Nope. Travel is not going away. So let's have a conversation based on that reality.
First, the overwhelming benefits of travel remain: breaking down fears and stereotypes, connecting with new people and cultures, the joy of discovery and exploration, personal growth, pushing your boundaries, and just having fun.
The economic impact of tourism to communities is also massive. As the biggest industry in the world at an estimated 10% of global GDP, the tourism industry enables economies, businesses and communities to develop and grow. Depriving this often fragile ecosystem of tourism income could be devastating.
It's why we often say: tourism is the people’s business.
You can, however, make choices that align your selfish interest of maximizing your travel experience while optimizing your impact to overtouristed destinations that are feeling the heat.
What is Overtourism?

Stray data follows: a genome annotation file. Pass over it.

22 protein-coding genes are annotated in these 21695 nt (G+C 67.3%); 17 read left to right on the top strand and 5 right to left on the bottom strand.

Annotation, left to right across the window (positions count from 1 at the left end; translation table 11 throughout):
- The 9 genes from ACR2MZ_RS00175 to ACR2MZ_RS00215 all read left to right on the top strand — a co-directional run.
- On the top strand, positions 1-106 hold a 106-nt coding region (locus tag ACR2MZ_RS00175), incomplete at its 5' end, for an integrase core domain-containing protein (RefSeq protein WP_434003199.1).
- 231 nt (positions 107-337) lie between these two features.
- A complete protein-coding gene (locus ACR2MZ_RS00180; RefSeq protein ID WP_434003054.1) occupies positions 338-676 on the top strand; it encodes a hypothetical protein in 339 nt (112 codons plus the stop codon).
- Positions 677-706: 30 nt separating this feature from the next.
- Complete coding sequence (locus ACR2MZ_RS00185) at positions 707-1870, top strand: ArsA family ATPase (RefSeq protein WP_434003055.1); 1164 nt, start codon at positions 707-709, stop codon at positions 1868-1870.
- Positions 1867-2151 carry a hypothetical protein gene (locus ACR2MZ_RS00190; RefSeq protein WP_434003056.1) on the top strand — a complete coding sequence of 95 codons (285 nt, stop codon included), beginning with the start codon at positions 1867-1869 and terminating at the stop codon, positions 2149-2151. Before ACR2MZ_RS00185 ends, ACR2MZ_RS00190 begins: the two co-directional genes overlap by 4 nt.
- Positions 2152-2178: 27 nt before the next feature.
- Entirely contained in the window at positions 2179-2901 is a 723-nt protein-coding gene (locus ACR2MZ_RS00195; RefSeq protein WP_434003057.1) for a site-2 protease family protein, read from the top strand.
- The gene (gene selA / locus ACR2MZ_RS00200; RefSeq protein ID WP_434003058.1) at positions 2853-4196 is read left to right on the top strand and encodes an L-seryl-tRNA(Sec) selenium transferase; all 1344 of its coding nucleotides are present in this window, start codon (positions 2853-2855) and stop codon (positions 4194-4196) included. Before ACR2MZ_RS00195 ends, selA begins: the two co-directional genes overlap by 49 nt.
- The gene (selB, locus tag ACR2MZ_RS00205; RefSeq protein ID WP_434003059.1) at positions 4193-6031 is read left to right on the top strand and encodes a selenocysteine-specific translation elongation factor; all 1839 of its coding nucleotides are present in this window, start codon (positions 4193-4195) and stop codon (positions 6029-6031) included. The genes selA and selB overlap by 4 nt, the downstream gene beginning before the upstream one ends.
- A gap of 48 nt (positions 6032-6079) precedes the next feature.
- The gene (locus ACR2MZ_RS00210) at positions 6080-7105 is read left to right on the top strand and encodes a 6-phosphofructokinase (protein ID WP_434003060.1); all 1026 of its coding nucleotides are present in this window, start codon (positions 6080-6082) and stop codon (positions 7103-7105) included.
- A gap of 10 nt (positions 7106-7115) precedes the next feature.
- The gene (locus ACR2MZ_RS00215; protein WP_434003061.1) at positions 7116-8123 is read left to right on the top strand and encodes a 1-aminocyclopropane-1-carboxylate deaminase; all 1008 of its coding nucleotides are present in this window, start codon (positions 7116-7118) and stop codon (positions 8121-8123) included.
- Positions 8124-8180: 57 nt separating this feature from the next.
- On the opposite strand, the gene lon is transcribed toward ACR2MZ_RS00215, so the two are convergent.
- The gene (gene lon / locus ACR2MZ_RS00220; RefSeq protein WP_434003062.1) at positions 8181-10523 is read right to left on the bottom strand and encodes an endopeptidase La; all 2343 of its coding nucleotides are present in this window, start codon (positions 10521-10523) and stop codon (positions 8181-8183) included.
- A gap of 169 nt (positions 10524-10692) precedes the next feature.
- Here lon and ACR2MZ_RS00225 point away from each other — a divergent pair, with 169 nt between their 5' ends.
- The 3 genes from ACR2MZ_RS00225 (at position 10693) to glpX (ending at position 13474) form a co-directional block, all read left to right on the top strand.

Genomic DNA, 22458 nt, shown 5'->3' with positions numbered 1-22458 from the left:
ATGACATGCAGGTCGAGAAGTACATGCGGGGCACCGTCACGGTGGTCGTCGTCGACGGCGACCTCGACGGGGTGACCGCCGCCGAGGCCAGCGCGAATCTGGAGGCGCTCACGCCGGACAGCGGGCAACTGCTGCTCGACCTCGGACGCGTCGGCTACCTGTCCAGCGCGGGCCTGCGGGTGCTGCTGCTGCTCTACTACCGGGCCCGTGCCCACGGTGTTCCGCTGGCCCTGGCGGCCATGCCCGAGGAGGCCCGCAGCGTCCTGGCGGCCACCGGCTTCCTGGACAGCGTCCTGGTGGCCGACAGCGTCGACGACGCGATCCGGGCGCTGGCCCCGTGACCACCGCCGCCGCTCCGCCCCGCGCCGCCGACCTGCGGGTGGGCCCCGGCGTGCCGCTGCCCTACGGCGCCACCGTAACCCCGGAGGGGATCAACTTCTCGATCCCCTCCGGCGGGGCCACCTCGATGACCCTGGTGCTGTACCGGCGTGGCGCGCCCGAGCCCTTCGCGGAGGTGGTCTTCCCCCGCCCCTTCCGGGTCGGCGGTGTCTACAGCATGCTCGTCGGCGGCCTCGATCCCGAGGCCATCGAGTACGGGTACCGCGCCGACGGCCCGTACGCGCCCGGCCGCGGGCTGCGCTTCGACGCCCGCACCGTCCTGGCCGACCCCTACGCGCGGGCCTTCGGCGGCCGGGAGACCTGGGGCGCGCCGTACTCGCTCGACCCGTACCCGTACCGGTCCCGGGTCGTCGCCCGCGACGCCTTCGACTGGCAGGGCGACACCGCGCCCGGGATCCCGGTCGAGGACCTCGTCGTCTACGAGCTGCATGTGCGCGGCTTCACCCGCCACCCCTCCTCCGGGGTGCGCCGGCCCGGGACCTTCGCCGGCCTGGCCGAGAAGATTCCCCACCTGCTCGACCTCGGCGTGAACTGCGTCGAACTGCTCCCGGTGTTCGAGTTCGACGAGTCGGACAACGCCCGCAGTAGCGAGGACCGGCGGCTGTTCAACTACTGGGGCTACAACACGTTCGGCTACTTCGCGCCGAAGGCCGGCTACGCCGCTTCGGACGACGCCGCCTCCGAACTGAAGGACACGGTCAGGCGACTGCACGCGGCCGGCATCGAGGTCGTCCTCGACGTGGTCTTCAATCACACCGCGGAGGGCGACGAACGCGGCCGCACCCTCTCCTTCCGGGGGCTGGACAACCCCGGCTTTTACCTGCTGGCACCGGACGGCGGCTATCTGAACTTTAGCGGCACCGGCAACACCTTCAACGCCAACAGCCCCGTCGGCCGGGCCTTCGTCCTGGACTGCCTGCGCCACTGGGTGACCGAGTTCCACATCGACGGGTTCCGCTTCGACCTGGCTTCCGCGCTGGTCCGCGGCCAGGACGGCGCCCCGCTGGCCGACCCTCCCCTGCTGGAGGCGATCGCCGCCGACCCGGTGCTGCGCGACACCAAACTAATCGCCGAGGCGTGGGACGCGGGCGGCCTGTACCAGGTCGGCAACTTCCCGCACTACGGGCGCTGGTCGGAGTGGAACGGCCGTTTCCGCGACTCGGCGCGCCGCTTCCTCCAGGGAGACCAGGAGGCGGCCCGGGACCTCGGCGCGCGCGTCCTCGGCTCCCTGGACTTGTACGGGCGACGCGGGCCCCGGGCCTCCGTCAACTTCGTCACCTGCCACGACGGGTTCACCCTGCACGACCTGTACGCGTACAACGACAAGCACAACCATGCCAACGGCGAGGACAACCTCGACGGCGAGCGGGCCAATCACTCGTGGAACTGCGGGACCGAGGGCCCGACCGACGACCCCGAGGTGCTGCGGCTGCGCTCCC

If you wish to navigate a world of overtourism, it's important to know the landscape and how we got here.
Popular destinations have existed since the dawn of travel. For good reason, too. Even without the internet, word got out about engaging historical sites and museums, captivating cities, and mesmerizing nature and landscapes.
The difference now – and what is sounding the alarm bells — is the sheer volume and acceleration of tourists hitting the road. And it's only expected to grow. In 2017 there were 1.3 billion international travelers crossing borders. That number is expected to rise to 1.8 billion by 2030 (source: WTTC).
In five years, I'm sure we'll find we're on pace to beat those estimates.
Prague is only one example with its 42% increase in visitor growth between 2007 and 2017 (source: WTTC). Other poster children for overtourism include popular European destinations such as Venice, Barcelona, Amsterdam, Dubrovnik, and even Iceland.